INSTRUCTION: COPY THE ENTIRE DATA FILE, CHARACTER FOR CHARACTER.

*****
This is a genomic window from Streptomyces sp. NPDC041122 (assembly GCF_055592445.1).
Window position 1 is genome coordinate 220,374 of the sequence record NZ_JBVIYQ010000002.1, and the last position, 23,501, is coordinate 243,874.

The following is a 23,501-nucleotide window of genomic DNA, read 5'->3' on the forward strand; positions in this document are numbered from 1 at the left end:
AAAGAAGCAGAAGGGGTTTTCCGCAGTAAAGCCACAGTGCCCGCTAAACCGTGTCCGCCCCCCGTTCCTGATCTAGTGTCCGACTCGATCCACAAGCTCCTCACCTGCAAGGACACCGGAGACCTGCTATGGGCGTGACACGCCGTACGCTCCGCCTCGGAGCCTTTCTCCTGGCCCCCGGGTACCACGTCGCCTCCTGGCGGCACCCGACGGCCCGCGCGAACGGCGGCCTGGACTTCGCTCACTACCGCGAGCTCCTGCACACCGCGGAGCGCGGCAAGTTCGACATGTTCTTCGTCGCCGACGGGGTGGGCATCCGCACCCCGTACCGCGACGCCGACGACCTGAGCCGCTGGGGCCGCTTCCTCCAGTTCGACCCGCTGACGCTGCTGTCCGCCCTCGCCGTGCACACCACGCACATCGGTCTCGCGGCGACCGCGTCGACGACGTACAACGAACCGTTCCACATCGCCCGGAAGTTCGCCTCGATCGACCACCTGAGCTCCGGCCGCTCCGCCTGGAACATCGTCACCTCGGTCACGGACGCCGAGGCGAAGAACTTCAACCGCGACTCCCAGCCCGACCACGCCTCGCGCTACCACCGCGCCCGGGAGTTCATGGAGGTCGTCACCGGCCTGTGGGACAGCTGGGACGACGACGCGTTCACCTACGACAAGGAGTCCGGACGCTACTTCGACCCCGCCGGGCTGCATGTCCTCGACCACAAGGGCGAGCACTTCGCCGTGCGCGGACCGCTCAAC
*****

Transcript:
This is a genomic window from Streptomyces sp. NPDC041122 (assembly GCF_055592445.1).
Window position 1 is genome coordinate 220,374 of the sequence record NZ_JBVIYQ010000002.1, and the last position, 23,501, is coordinate 243,874.

The following is a 23,501-nucleotide window of genomic DNA, read 5'->3' on the forward strand; positions in this document are numbered from 1 at the left end:
AAAGAAGCAGAAGGGGTTTTCCGCAGTAAAGCCACAGTGCCCGCTAAACCGTGTCCGCCCCCCGTTCCTGATCTAGTGTCCGACTCGATCCACAAGCTCCTCACCTGCAAGGACACCGGAGACCTGCTATGGGCGTGACACGCCGTACGCTCCGCCTCGGAGCCTTTCTCCTGGCCCCCGGGTACCACGTCGCCTCCTGGCGGCACCCGACGGCCCGCGCGAACGGCGGCCTGGACTTCGCTCACTACCGCGAGCTCCTGCACACCGCGGAGCGCGGCAAGTTCGACATGTTCTTCGTCGCCGACGGGGTGGGCATCCGCACCCCGTACCGCGACGCCGACGACCTGAGCCGCTGGGGCCGCTTCCTCCAGTTCGACCCGCTGACGCTGCTGTCCGCCCTCGCCGTGCACACCACGCACATCGGTCTCGCGGCGACCGCGTCGACGACGTACAACGAACCGTTCCACATCGCCCGGAAGTTCGCCTCGATCGACCACCTGAGCTCCGGCCGCTCCGCCTGGAACATCGTCACCTCGGTCACGGACGCCGAGGCGAAGAACTTCAACCGCGACTCCCAGCCCGACCACGCCTCGCGCTACCACCGCGCCCGGGAGTTCATGGAGGTCGTCACCGGCCTGTGGGACAGCTGGGACGACGACGCGTTCACCTACGACAAGGAGTCCGGACGCTACTTCGACCCCGCCGGGCTGCATGTCCTCGACCACAAGGGCGAGCACTTCGCCGTGCGCGGACCGCTCAAC